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Photosynth for iPhone: capturing the unphotographable

We are having some unusually fine weather in the UK and I went for a walk in the Derbyshire Peak District yesterday. I was reflecting how hard it is to photograph wide vistas of countryside when I remembered that I installed the Microsoft Photosynth iPhone app a couple of weeks ago.

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It really is easy to use: you just fire up the app, tap to start a new picture, and turn the iPhone to new positions guided by on-screen markers. When the iPhone beeps, hold it still and a new photo is added.

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Panoramic photography is not new of course; my old Canon Ixus has a panorama feature. However, you have to navigate several menus to get the mode engaged, manually position the camera, and then use a separate application to stitch the images together.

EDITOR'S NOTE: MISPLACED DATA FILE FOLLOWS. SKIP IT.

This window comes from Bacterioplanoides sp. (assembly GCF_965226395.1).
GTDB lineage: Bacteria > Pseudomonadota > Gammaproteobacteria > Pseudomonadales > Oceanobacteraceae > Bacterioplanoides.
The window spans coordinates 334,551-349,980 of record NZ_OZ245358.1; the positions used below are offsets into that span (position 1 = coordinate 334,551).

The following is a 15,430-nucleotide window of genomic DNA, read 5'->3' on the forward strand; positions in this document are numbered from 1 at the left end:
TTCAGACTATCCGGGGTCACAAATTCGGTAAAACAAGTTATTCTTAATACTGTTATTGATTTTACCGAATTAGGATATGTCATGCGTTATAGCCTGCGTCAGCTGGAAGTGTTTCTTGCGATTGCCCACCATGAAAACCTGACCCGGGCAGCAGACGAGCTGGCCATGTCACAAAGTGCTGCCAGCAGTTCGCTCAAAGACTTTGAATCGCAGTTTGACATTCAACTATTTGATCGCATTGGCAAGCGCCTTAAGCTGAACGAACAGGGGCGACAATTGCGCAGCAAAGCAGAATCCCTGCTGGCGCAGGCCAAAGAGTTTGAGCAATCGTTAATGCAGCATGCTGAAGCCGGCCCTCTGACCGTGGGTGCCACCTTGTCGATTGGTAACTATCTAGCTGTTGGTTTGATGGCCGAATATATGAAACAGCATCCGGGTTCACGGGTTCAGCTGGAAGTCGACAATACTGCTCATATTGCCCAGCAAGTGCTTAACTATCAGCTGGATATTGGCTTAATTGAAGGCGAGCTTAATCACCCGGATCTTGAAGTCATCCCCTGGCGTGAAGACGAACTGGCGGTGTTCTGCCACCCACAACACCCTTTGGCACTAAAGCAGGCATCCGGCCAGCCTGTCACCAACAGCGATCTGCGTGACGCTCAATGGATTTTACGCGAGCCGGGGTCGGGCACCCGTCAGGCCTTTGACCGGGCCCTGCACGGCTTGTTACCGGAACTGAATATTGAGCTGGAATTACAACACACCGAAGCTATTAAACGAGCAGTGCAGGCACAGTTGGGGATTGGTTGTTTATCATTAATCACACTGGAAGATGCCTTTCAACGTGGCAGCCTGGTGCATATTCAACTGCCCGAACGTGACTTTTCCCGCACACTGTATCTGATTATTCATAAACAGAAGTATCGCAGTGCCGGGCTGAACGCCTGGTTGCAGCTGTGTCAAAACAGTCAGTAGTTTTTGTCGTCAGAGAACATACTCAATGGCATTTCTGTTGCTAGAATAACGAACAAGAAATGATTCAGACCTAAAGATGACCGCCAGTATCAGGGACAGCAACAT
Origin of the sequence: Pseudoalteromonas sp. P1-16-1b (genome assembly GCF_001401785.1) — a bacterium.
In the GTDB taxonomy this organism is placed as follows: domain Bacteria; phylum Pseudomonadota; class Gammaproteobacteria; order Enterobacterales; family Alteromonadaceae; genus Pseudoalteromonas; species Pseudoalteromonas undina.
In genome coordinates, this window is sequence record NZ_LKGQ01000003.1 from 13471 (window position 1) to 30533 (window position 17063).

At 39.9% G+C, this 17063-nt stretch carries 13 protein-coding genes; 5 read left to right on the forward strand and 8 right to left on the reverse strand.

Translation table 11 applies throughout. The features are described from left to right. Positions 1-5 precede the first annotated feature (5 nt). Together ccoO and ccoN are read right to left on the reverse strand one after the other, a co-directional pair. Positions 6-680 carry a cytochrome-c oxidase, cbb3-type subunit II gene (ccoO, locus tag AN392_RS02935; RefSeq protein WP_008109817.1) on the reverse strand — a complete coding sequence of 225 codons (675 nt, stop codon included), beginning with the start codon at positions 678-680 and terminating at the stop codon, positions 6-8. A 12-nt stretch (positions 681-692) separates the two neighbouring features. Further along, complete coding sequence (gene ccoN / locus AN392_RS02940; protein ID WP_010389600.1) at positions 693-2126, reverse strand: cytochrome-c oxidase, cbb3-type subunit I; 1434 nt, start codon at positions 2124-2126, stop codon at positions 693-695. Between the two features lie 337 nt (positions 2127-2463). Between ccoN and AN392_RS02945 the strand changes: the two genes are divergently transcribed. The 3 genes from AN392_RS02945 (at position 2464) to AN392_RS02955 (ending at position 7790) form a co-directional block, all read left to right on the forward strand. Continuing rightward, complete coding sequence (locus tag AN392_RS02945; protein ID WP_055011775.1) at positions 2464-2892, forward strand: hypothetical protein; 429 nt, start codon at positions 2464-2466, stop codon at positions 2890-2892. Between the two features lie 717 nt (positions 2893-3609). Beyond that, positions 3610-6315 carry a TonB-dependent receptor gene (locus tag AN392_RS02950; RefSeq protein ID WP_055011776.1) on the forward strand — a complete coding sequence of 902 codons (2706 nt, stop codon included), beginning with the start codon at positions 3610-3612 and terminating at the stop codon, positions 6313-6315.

The Photosynth app by contrast is great to use, and I have taken a landscape picture which I would never have bothered with before. My only complaint is that the beep can be hard to hear, but even if you miss it, the app does a reasonable job, especially in bright sunlight.

There are plenty of interesting images now turning up on the official Photosynth site – check the Mobile Panoramas section.

For more information see the official announcement post and video.

The point to ponder is why the app has come out first for Apple’s iPhone, rather than the company’s own Windows Phone7? Apparently a Windows Phone version is in preparation.